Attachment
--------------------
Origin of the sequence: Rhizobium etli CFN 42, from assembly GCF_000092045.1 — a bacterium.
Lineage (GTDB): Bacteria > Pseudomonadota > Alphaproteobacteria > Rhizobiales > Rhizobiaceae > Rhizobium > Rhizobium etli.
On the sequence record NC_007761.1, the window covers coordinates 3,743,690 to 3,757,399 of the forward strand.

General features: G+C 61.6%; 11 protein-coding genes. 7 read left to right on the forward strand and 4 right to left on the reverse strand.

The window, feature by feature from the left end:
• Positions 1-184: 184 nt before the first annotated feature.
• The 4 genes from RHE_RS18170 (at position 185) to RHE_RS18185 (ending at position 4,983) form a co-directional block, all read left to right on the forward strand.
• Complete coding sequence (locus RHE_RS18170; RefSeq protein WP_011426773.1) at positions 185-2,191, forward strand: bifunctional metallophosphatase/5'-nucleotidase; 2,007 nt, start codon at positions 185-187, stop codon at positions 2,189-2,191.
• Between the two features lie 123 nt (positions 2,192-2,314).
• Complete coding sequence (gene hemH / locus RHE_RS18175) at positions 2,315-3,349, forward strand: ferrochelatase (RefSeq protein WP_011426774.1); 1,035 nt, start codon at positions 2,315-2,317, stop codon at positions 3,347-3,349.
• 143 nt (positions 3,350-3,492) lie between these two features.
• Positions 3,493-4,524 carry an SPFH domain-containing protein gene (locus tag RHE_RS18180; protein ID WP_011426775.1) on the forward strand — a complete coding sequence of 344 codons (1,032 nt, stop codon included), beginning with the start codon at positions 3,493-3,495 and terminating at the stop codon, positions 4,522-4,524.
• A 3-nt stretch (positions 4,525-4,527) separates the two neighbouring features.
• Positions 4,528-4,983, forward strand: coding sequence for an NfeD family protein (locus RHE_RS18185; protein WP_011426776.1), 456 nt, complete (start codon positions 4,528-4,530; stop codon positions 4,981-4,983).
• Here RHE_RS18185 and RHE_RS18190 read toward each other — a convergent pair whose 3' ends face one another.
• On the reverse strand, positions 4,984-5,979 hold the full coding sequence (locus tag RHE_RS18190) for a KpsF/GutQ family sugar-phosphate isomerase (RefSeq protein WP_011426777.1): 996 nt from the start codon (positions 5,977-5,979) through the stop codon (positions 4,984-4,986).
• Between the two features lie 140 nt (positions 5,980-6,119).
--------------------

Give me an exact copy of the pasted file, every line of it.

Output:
Origin of the sequence: Rhizobium etli CFN 42, from assembly GCF_000092045.1 — a bacterium.
Lineage (GTDB): Bacteria > Pseudomonadota > Alphaproteobacteria > Rhizobiales > Rhizobiaceae > Rhizobium > Rhizobium etli.
On the sequence record NC_007761.1, the window covers coordinates 3,743,690 to 3,757,399 of the forward strand.

General features: G+C 61.6%; 11 protein-coding genes. 7 read left to right on the forward strand and 4 right to left on the reverse strand.

The window, feature by feature from the left end:
• Positions 1-184: 184 nt before the first annotated feature.
• The 4 genes from RHE_RS18170 (at position 185) to RHE_RS18185 (ending at position 4,983) form a co-directional block, all read left to right on the forward strand.
• Complete coding sequence (locus RHE_RS18170; RefSeq protein WP_011426773.1) at positions 185-2,191, forward strand: bifunctional metallophosphatase/5'-nucleotidase; 2,007 nt, start codon at positions 185-187, stop codon at positions 2,189-2,191.
• Between the two features lie 123 nt (positions 2,192-2,314).
• Complete coding sequence (gene hemH / locus RHE_RS18175) at positions 2,315-3,349, forward strand: ferrochelatase (RefSeq protein WP_011426774.1); 1,035 nt, start codon at positions 2,315-2,317, stop codon at positions 3,347-3,349.
• 143 nt (positions 3,350-3,492) lie between these two features.
• Positions 3,493-4,524 carry an SPFH domain-containing protein gene (locus tag RHE_RS18180; protein ID WP_011426775.1) on the forward strand — a complete coding sequence of 344 codons (1,032 nt, stop codon included), beginning with the start codon at positions 3,493-3,495 and terminating at the stop codon, positions 4,522-4,524.
• A 3-nt stretch (positions 4,525-4,527) separates the two neighbouring features.
• Positions 4,528-4,983, forward strand: coding sequence for an NfeD family protein (locus RHE_RS18185; protein WP_011426776.1), 456 nt, complete (start codon positions 4,528-4,530; stop codon positions 4,981-4,983).
• Here RHE_RS18185 and RHE_RS18190 read toward each other — a convergent pair whose 3' ends face one another.
• On the reverse strand, positions 4,984-5,979 hold the full coding sequence (locus tag RHE_RS18190) for a KpsF/GutQ family sugar-phosphate isomerase (RefSeq protein WP_011426777.1): 996 nt from the start codon (positions 5,977-5,979) through the stop codon (positions 4,984-4,986).
• Between the two features lie 140 nt (positions 5,980-6,119).